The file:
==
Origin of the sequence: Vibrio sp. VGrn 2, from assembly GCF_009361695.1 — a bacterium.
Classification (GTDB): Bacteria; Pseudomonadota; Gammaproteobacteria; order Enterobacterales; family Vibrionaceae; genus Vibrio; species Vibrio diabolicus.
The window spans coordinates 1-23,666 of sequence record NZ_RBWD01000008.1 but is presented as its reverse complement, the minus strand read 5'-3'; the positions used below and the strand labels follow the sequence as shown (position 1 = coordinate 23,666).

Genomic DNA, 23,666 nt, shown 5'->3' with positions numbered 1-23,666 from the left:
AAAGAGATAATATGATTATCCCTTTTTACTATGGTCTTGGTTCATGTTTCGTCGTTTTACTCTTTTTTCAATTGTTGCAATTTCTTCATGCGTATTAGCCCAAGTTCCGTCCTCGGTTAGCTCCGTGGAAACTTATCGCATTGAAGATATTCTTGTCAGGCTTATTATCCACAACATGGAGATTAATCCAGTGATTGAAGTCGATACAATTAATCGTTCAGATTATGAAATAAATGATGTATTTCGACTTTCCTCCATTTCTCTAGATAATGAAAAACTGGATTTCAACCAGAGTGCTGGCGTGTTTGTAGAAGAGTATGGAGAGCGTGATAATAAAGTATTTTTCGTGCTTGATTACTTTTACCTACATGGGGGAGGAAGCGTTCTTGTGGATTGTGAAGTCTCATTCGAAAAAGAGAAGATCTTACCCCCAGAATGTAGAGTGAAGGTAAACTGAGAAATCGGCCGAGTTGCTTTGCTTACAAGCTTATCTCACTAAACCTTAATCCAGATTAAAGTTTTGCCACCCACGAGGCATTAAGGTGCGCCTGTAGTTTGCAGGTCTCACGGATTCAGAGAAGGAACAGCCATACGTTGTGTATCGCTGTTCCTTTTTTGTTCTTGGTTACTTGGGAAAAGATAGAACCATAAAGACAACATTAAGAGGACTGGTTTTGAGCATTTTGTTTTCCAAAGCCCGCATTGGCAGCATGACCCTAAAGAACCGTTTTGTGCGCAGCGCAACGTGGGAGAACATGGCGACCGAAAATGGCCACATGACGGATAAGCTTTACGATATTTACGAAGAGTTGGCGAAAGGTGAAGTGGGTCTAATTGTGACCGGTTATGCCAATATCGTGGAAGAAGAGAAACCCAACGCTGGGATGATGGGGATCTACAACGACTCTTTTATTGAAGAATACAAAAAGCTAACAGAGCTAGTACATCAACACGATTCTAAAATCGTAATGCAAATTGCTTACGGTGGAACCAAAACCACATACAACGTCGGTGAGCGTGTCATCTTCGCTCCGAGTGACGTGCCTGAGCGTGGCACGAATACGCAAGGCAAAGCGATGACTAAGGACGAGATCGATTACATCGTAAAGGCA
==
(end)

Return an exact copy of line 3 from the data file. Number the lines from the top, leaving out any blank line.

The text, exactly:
The window spans coordinates 1-23,666 of sequence record NZ_RBWD01000008.1 but is presented as its reverse complement, the minus strand read 5'-3'; the positions used below and the strand labels follow the sequence as shown (position 1 = coordinate 23,666).